Twitter user Hannah Meadows (@HLMeadows), another victim of CPV, describes how she ‘locked myself in the kitchen to avoid further #CPV. So far this morning have been bitten on the breast, slapped hard on the arm and had a shoe thrown…Last night, two smashed glasses…and P [her husband] kicked in the stomach.’[8] On her blog, she recounts how her six-year-old daughter Charlotte ‘kicked Pete so hard in the stomach that it left him unable to move, even to stand up, for several hours’, after he told ‘her it was bedtime’.[9] RISE’s Positive Relationships aims to solve situations such as Hannah’s. The core elements of the Non-Violent Resistance Programme include parental commitment to non-violent response techniques, de-escalation skills, increased and varied parental presence, creation of a support network, and acts of reconciliation, among others. These elements help not only tackle violence, but create a safe environment for the whole family, which in many cases includes siblings.

After changing her behaviour and employing non-violent resistance techniques, such as de-escalation, Channel 5’s desperate parent Debbie describes how her violent son Joe made ‘huge progress’, and that she ‘can’t remember the last time Joe was violent’. It is this family-oriented approach, focusing on the parents of violent children which allows both the child and the parent to recover from the potentially devastating effects of CPV. This not only gives both parents and children their relationship back, but prevents worst-case scenarios, such as the breakup of the family unit, and, for many parents, the feelings of failure and loss that accompany it.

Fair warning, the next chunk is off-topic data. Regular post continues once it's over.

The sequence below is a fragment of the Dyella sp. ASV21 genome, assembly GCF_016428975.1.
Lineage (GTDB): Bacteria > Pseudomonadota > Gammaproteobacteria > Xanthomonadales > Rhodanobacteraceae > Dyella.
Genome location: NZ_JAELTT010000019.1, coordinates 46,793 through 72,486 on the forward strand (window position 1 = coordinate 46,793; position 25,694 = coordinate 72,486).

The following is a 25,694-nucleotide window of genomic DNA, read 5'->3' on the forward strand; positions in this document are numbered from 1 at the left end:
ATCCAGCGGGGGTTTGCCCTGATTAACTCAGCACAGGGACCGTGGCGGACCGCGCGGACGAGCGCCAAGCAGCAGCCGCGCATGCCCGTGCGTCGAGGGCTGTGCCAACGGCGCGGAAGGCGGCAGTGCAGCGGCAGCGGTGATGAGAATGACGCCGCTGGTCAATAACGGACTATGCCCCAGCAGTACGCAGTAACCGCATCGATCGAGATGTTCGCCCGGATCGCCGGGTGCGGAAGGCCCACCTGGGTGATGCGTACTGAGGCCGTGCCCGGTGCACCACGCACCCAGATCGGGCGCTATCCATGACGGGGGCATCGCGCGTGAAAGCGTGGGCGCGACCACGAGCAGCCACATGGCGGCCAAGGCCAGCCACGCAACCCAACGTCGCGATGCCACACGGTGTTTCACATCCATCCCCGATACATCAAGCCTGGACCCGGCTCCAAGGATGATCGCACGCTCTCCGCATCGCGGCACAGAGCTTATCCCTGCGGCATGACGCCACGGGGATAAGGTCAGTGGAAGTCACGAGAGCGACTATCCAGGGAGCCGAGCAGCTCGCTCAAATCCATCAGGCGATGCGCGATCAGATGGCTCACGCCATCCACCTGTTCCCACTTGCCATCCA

If you would like any more information on RISE or the topics detailed in this blog, please contact Clare King  via clare.king@risemutual.org.

*Names have been changed.

[1] https://www.channel5.com/show/violent-child-desperate-parents/

[2] https://www.pac-uk.org/our-services/cpv/

[3] https://www.theguardian.com/society/2018/dec/09/what-happens-when-your-child-becomes-violent-with-you

[4] https://www.theguardian.com/society/2018/dec/09/what-happens-when-your-child-becomes-violent-with-you

[5] https://www.theguardian.com/society/2018/dec/09/what-happens-when-your-child-becomes-violent-with-you

[6] https://www.theguardian.com/society/2018/dec/09/what-happens-when-your-child-becomes-violent-with-you

[7] https://holesinthewall.co.uk/tag/child-to-parent-violence/

[8] https://twitter.com/HLMeadows/status/1083662046657499142

[9] https://hannahmeadows.com/2016/08/28/but-they-look-so-innocent-our-cpv-experience/